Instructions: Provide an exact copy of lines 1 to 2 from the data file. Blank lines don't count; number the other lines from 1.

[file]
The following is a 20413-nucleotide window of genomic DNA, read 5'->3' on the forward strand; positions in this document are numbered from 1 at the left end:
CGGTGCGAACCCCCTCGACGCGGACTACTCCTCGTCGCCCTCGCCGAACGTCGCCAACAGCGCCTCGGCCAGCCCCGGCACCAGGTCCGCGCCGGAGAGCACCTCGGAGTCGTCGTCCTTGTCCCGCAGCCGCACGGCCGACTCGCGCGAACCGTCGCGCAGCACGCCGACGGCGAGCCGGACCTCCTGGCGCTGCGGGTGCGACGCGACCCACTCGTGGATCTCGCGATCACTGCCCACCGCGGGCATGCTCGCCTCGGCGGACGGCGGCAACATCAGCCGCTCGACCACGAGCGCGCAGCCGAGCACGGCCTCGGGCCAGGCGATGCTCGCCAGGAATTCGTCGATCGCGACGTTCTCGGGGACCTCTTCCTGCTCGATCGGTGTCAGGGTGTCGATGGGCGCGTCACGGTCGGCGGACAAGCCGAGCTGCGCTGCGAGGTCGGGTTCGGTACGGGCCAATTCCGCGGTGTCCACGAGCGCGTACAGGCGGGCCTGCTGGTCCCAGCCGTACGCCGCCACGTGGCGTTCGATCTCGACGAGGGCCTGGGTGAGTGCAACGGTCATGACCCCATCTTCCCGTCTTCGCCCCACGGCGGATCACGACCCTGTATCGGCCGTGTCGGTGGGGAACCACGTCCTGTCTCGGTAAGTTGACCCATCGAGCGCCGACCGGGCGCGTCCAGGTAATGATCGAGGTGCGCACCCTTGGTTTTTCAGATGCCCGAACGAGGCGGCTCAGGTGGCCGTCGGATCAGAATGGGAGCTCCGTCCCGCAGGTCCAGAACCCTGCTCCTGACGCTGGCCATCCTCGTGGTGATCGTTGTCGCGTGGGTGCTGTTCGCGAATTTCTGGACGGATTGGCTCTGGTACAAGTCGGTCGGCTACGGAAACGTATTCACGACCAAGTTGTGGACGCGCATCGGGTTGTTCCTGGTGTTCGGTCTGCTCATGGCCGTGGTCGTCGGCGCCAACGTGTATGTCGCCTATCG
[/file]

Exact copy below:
The following is a 20413-nucleotide window of genomic DNA, read 5'->3' on the forward strand; positions in this document are numbered from 1 at the left end:
CGGTGCGAACCCCCTCGACGCGGACTACTCCTCGTCGCCCTCGCCGAACGTCGCCAACAGCGCCTCGGCCAGCCCCGGCACCAGGTCCGCGCCGGAGAGCACCTCGGAGTCGTCGTCCTTGTCCCGCAGCCGCACGGCCGACTCGCGCGAACCGTCGCGCAGCACGCCGACGGCGAGCCGGACCTCCTGGCGCTGCGGGTGCGACGCGACCCACTCGTGGATCTCGCGATCACTGCCCACCGCGGGCATGCTCGCCTCGGCGGACGGCGGCAACATCAGCCGCTCGACCACGAGCGCGCAGCCGAGCACGGCCTCGGGCCAGGCGATGCTCGCCAGGAATTCGTCGATCGCGACGTTCTCGGGGACCTCTTCCTGCTCGATCGGTGTCAGGGTGTCGATGGGCGCGTCACGGTCGGCGGACAAGCCGAGCTGCGCTGCGAGGTCGGGTTCGGTACGGGCCAATTCCGCGGTGTCCACGAGCGCGTACAGGCGGGCCTGCTGGTCCCAGCCGTACGCCGCCACGTGGCGTTCGATCTCGACGAGGGCCTGGGTGAGTGCAACGGTCATGACCCCATCTTCCCGTCTTCGCCCCACGGCGGATCACGACCCTGTATCGGCCGTGTCGGTGGGGAACCACGTCCTGTCTCGGTAAGTTGACCCATCGAGCGCCGACCGGGCGCGTCCAGGTAATGATCGAGGTGCGCACCCTTGGTTTTTCAGATGCCCGAACGAGGCGGCTCAGGTGGCCGTCGGATCAGAATGGGAGCTCCGTCCCGCAGGTCCAGAACCCTGCTCCTGACGCTGGCCATCCTCGTGGTGATCGTTGTCGCGTGGGTGCTGTTCGCGAATTTCTGGACGGATTGGCTCTGGTACAAGTCGGTCGGCTACGGAAACGTATTCACGACCAAGTTGTGGACGCGCATCGGGTTGTTCCTGGTGTTCGGTCTGCTCATGGCCGTGGTCGTCGGCGCCAACGTGTATGTCGCCTATCG